Today, the question for many parents isn’t if they should get their child a smartphone, but when. A recent survey Techlicious conducted with Sprint reveals that 23% of parents feel comfortable giving their kids a smartphone between the ages of 9-11, and that jumps to 67% by the time kids are 14. And if dads are making the decision, 37% are likely to give kids smartphones in elementary school (vs. 24% of moms), while 41% of moms wait until middle school (vs. 34% of dads).
Regardless of when you give your child a smartphone, you’ll want to make sure you feel comfortable with how it’s being used. For younger children, you may want to restrict access to apps, music, videos and websites, or the amount of time they can use the phone. For older kids, you may want to keep tabs on when they can use their phone (to make sure they’re getting homework done) or get alerts when they’re outside a designated safe zone. In our survey, 20% of parents were using parental controls to manage the type of content their kids could access, set time limits or monitor their child’s location.
Either way, you should use this as an opportunity to have a conversation with your children about why the restrictions are important. In our survey, only 77% of parents make kids aware they were being monitored.
How to Set Parental Controls for iPhone
Apple’s iOS has a number of parental controls built in. You’ll find parental controls in Settings > General > Restrictions. There you can turn off the Safari web browser, camera, FaceTime, Siri, AirDrop, CarPlay, iTunes Store, Apple Music Connect, iBooks Store, Podcasts, Installing Apps, Deleting Apps and In-App Purchases. You can also limit content by rating for movies, TV shows, books, apps, music, Siri and websites, if you’ve enabled Safari. Plus, you can lock Twitter, Facebook, sharing your location, among other restrictions. You can also block calls and texts by number. If you want more control over calls and texts, look into the options your carrier provides. For instance, Sprint Mobile Controls allows parents to monitor their child’s talk, text and app usage and lock their child’s mobile phone when they shouldn’t be using it, such as late at night or at the dinner table.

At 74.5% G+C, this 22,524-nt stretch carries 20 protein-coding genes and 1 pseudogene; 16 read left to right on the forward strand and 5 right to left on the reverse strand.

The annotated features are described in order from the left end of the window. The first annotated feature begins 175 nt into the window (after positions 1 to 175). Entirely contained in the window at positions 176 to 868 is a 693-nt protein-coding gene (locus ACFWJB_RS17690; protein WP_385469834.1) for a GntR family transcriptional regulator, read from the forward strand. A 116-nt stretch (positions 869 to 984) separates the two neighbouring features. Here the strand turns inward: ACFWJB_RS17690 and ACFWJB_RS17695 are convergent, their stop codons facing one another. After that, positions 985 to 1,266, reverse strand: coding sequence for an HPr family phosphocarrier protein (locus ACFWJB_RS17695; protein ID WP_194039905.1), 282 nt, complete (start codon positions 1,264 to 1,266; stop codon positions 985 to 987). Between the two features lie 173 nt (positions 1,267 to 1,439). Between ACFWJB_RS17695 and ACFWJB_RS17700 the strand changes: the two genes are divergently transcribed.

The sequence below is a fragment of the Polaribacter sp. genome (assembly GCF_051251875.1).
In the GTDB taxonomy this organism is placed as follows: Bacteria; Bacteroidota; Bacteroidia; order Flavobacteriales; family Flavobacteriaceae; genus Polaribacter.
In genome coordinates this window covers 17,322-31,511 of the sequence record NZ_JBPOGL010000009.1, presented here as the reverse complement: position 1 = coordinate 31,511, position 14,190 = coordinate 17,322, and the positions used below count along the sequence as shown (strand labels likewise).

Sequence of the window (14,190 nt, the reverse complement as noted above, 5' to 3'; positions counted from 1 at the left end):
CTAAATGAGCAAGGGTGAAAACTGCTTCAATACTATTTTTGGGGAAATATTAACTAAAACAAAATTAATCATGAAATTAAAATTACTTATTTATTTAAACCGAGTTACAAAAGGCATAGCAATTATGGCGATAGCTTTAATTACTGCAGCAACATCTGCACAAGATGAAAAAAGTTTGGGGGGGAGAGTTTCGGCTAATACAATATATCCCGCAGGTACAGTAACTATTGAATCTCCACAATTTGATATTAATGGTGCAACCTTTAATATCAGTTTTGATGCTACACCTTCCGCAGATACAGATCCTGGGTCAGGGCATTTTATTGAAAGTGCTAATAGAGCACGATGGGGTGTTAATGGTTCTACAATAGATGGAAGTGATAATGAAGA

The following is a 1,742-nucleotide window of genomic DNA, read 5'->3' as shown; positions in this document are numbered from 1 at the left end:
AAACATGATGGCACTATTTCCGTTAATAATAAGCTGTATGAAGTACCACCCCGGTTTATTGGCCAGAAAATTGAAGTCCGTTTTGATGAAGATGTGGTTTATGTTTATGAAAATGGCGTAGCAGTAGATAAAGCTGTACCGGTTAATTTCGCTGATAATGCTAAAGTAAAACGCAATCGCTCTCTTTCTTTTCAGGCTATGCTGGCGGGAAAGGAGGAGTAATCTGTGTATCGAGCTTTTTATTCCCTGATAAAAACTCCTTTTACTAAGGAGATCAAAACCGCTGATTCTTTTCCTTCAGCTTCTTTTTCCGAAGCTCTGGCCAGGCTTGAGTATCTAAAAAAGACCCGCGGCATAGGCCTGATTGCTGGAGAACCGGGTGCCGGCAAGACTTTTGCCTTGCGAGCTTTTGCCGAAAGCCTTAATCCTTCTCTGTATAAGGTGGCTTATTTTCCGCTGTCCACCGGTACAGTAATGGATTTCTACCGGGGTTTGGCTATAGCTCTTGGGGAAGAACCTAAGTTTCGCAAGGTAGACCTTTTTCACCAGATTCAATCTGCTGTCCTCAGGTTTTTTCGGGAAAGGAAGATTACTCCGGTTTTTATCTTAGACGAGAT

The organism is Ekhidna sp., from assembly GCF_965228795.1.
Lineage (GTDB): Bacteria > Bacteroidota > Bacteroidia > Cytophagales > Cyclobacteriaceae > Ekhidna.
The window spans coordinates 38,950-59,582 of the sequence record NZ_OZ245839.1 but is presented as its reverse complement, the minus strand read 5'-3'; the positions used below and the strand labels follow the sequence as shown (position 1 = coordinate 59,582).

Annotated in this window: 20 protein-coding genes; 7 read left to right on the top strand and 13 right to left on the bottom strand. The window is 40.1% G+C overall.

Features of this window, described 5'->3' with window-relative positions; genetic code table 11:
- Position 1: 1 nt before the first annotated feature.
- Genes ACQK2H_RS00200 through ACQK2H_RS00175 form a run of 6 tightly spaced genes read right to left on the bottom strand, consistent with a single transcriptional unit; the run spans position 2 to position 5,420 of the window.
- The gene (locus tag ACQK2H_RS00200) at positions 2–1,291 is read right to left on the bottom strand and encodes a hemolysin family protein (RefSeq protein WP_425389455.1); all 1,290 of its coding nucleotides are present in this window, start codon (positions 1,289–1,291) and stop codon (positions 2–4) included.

What iOS doesn’t let you do is set time limits, time of day limits or location-based alerts. For time limits, Parental TimeLock ($0.99 on iTunes) is the best option, though not entirely bug free, and for time of day limits, try Moments (Free on iTunes). For location-based alerts, you can try Family Locator (Free on iTunes) or use your carrier’s location service.
How to Set Parental Controls for Android Phones
For smartphones, there aren’t a lot of parental control baked into Android. You’ll find the ones that do exist within Google Play. There, under Settings, you can restrict access to apps, movies, TV shows, book and music based on rating and require a password for purchases.
For a full suite of parental controls, including web content filtering, app control, time limits and time of day limits, try Screen Time (available on Google Play with a subscription for $3.99 per month, $19.99 per 6 months or $39.99 per year after a 14-day trial). Or for basic app control, there’s Kids Zone Parental Controls (Free in Google Play). For location-based alerts, you can try Family Locator (Free on Google Play) or use your carrier’s location service.
[Image credit: Sprint]
From Robert on August 20, 2015 :: 2:26 pm
some scientists still believe that the radiation from smartphones can be dangerous
say a child of 9 has a smartphone by age 50 thats 41 years of probably regular usage for social and employment
long term exposure for vunerable people
a bit like smoking long term regular exposure
then you get problems